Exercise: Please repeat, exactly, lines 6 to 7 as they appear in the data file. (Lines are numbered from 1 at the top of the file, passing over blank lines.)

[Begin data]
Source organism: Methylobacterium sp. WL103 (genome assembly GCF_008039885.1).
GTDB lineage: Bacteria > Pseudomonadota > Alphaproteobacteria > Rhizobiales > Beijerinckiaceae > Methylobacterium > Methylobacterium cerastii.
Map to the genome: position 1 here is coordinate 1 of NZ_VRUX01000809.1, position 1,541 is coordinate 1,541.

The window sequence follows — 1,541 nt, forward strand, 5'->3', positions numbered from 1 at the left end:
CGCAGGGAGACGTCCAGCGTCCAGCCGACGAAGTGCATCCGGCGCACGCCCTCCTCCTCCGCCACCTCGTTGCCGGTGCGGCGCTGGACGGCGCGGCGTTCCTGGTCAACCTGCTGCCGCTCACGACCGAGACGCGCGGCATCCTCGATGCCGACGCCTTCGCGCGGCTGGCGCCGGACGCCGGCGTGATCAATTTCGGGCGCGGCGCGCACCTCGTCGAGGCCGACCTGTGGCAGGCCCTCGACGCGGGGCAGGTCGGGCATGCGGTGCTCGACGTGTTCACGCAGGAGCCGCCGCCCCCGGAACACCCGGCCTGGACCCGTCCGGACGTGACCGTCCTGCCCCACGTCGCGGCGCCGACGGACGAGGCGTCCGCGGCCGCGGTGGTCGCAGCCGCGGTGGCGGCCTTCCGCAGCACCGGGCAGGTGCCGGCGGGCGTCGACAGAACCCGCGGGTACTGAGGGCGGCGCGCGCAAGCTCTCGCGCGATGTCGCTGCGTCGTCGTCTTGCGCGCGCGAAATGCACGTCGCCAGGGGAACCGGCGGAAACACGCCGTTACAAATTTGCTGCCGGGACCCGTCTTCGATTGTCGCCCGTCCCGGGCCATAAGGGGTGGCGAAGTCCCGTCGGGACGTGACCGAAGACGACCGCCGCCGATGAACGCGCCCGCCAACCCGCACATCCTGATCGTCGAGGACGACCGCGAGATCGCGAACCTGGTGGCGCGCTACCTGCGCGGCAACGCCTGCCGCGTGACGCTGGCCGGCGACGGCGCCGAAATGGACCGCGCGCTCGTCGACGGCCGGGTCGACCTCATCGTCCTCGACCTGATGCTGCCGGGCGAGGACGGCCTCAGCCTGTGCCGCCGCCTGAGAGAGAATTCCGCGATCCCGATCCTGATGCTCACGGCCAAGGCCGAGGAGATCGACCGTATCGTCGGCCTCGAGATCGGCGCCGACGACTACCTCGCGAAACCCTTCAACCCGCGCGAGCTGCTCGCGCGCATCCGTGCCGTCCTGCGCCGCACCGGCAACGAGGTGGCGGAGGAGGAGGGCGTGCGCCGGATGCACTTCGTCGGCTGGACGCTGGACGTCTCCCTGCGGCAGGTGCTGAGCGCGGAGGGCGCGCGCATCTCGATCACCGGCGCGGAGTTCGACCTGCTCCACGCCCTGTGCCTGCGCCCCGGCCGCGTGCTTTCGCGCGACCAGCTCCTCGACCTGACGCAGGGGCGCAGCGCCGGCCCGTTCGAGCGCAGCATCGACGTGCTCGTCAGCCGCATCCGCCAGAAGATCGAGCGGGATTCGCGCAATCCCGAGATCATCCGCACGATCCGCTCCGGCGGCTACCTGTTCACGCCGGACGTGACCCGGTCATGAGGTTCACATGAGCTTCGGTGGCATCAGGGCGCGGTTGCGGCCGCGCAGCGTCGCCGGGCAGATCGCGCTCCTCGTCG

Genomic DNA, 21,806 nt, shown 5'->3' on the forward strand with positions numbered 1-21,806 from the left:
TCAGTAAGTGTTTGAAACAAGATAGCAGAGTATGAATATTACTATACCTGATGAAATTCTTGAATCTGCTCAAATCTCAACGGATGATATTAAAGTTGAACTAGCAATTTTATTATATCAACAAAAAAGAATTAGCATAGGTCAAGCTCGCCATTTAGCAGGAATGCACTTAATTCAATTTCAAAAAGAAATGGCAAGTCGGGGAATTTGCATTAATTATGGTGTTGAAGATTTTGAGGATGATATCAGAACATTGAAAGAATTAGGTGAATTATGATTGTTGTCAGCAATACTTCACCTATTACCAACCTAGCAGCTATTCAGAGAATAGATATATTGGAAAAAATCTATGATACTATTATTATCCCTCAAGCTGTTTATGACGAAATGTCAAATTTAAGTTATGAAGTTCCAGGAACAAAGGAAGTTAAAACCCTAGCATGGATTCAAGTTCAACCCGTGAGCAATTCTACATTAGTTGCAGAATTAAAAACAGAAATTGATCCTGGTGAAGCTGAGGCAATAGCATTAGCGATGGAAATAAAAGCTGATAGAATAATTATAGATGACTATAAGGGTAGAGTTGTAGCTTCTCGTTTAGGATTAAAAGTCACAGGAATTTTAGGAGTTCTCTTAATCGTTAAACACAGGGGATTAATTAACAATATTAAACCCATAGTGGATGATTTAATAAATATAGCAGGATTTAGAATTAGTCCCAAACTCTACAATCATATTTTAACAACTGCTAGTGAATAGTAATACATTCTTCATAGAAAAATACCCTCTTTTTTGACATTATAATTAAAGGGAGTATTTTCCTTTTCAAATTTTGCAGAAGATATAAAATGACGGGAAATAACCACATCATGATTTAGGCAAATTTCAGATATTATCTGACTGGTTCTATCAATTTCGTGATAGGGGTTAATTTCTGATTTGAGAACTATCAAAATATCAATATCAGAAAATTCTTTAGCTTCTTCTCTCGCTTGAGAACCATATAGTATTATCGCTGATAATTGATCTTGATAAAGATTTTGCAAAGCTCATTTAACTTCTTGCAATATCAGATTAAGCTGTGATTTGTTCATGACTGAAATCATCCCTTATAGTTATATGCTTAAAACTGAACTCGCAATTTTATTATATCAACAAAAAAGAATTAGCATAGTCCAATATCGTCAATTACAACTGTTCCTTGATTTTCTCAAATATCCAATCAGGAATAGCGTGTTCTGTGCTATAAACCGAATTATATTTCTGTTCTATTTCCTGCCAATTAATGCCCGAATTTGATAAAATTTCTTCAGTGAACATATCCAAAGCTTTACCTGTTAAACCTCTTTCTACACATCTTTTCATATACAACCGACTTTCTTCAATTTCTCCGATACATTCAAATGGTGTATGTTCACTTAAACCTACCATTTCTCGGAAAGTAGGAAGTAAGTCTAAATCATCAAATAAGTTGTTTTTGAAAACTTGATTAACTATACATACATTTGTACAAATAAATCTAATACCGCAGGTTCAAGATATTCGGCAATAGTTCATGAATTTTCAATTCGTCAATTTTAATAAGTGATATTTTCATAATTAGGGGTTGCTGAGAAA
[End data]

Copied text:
Genomic DNA, 21,806 nt, shown 5'->3' on the forward strand with positions numbered 1-21,806 from the left:
TCAGTAAGTGTTTGAAACAAGATAGCAGAGTATGAATATTACTATACCTGATGAAATTCTTGAATCTGCTCAAATCTCAACGGATGATATTAAAGTTGAACTAGCAATTTTATTATATCAACAAAAAAGAATTAGCATAGGTCAAGCTCGCCATTTAGCAGGAATGCACTTAATTCAATTTCAAAAAGAAATGGCAAGTCGGGGAATTTGCATTAATTATGGTGTTGAAGATTTTGAGGATGATATCAGAACATTGAAAGAATTAGGTGAATTATGATTGTTGTCAGCAATACTTCACCTATTACCAACCTAGCAGCTATTCAGAGAATAGATATATTGGAAAAAATCTATGATACTATTATTATCCCTCAAGCTGTTTATGACGAAATGTCAAATTTAAGTTATGAAGTTCCAGGAACAAAGGAAGTTAAAACCCTAGCATGGATTCAAGTTCAACCCGTGAGCAATTCTACATTAGTTGCAGAATTAAAAACAGAAATTGATCCTGGTGAAGCTGAGGCAATAGCATTAGCGATGGAAATAAAAGCTGATAGAATAATTATAGATGACTATAAGGGTAGAGTTGTAGCTTCTCGTTTAGGATTAAAAGTCACAGGAATTTTAGGAGTTCTCTTAATCGTTAAACACAGGGGATTAATTAACAATATTAAACCCATAGTGGATGATTTAATAAATATAGCAGGATTTAGAATTAGTCCCAAACTCTACAATCATATTTTAACAACTGCTAGTGAATAGTAATACATTCTTCATAGAAAAATACCCTCTTTTTTGACATTATAATTAAAGGGAGTATTTTCCTTTTCAAATTTTGCAGAAGATATAAAATGACGGGAAATAACCACATCATGATTTAGGCAAATTTCAGATATTATCTGACTGGTTCTATCAATTTCGTGATAGGGGTTAATTTCTGATTTGAGAACTATCAAAATATCAATATCAGAAAATTCTTTAGCTTCTTCTCTCGCTTGAGAACCATATAGTATTATCGCTGATAATTGATCTTGATAAAGATTTTGCAAAGCTCATTTAACTTCTTGCAATATCAGATTAAGCTGTGATTTGTTCATGACTGAAATCATCCCTTATAGTTATATGCTTAAAACTGAACTCGCAATTTTATTATATCAACAAAAAAGAATTAGCATAGTCCAATATCGTCAATTACAACTGTTCCTTGATTTTCTCAAATATCCAATCAGGAATAGCGTGTTCTGTGCTATAAACCGAATTATATTTCTGTTCTATTTCCTGCCAATTAATGCCCGAATTTGATAAAATTTCTTCAGTGAACATATCCAAAGCTTTACCTGTTAAACCTCTTTCTACACATCTTTTCATATACAACCGACTTTCTTCAATTTCTCCGATACATTCAAATGGTGTATGTTCACTTAAACCTACCATTTCTCGGAAAGTAGGAAGTAAGTCTAAATCATCAAATAAGTTGTTTTTGAAAACTTGATTAACTATACATACATTTGTACAAATAAATCTAATACCGCAGGTTCAAGATATTCGGCAATAGTTCATGAATTTTCAATTCGTCAATTTTAATAAGTGATATTTTCATAATTAGGGGTTGCTGAGAAA